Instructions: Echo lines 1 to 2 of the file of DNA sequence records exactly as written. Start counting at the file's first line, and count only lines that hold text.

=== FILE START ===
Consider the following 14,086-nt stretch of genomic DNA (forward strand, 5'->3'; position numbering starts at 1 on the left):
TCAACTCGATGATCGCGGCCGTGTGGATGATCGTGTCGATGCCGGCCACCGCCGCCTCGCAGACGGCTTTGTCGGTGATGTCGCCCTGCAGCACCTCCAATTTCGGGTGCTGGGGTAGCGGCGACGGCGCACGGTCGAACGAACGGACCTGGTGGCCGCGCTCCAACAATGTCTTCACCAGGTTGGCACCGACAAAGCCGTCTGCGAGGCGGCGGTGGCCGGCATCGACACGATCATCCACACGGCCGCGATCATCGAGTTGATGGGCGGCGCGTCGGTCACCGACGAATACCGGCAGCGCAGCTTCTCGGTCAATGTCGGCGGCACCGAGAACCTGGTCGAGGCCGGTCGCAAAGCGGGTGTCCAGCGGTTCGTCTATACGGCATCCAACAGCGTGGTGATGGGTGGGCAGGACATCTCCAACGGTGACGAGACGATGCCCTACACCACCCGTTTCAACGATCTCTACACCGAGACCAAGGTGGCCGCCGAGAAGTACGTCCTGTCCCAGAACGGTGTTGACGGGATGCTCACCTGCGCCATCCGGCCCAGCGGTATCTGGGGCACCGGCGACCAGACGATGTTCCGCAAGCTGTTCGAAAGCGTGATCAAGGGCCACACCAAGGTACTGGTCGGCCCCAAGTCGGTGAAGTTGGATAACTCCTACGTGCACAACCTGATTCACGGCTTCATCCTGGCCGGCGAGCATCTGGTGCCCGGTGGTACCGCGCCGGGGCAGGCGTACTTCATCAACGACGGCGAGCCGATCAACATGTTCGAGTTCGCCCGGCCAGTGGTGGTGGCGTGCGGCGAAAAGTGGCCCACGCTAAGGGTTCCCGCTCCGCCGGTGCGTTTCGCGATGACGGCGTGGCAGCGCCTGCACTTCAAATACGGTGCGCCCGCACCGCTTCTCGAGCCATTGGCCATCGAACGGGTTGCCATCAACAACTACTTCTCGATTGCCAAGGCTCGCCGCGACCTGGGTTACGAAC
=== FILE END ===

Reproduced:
Consider the following 14,086-nt stretch of genomic DNA (forward strand, 5'->3'; position numbering starts at 1 on the left):
TCAACTCGATGATCGCGGCCGTGTGGATGATCGTGTCGATGCCGGCCACCGCCGCCTCGCAGACGGCTTTGTCGGTGATGTCGCCCTGCAGCACCTCCAATTTCGGGTGCTGGGGTAGCGGCGACGGCGCACGGTCGAACGAACGGACCTGGTGGCCGCGCTCCAACAATGTCTTCACCAGGTTGGCACCGACAAAGCCGTCTGCGAGGCGGCGGTGGCCGGCATCGACACGATCATCCACACGGCCGCGATCATCGAGTTGATGGGCGGCGCGTCGGTCACCGACGAATACCGGCAGCGCAGCTTCTCGGTCAATGTCGGCGGCACCGAGAACCTGGTCGAGGCCGGTCGCAAAGCGGGTGTCCAGCGGTTCGTCTATACGGCATCCAACAGCGTGGTGATGGGTGGGCAGGACATCTCCAACGGTGACGAGACGATGCCCTACACCACCCGTTTCAACGATCTCTACACCGAGACCAAGGTGGCCGCCGAGAAGTACGTCCTGTCCCAGAACGGTGTTGACGGGATGCTCACCTGCGCCATCCGGCCCAGCGGTATCTGGGGCACCGGCGACCAGACGATGTTCCGCAAGCTGTTCGAAAGCGTGATCAAGGGCCACACCAAGGTACTGGTCGGCCCCAAGTCGGTGAAGTTGGATAACTCCTACGTGCACAACCTGATTCACGGCTTCATCCTGGCCGGCGAGCATCTGGTGCCCGGTGGTACCGCGCCGGGGCAGGCGTACTTCATCAACGACGGCGAGCCGATCAACATGTTCGAGTTCGCCCGGCCAGTGGTGGTGGCGTGCGGCGAAAAGTGGCCCACGCTAAGGGTTCCCGCTCCGCCGGTGCGTTTCGCGATGACGGCGTGGCAGCGCCTGCACTTCAAATACGGTGCGCCCGCACCGCTTCTCGAGCCATTGGCCATCGAACGGGTTGCCATCAACAACTACTTCTCGATTGCCAAGGCTCGCCGCGACCTGGGTTACGAAC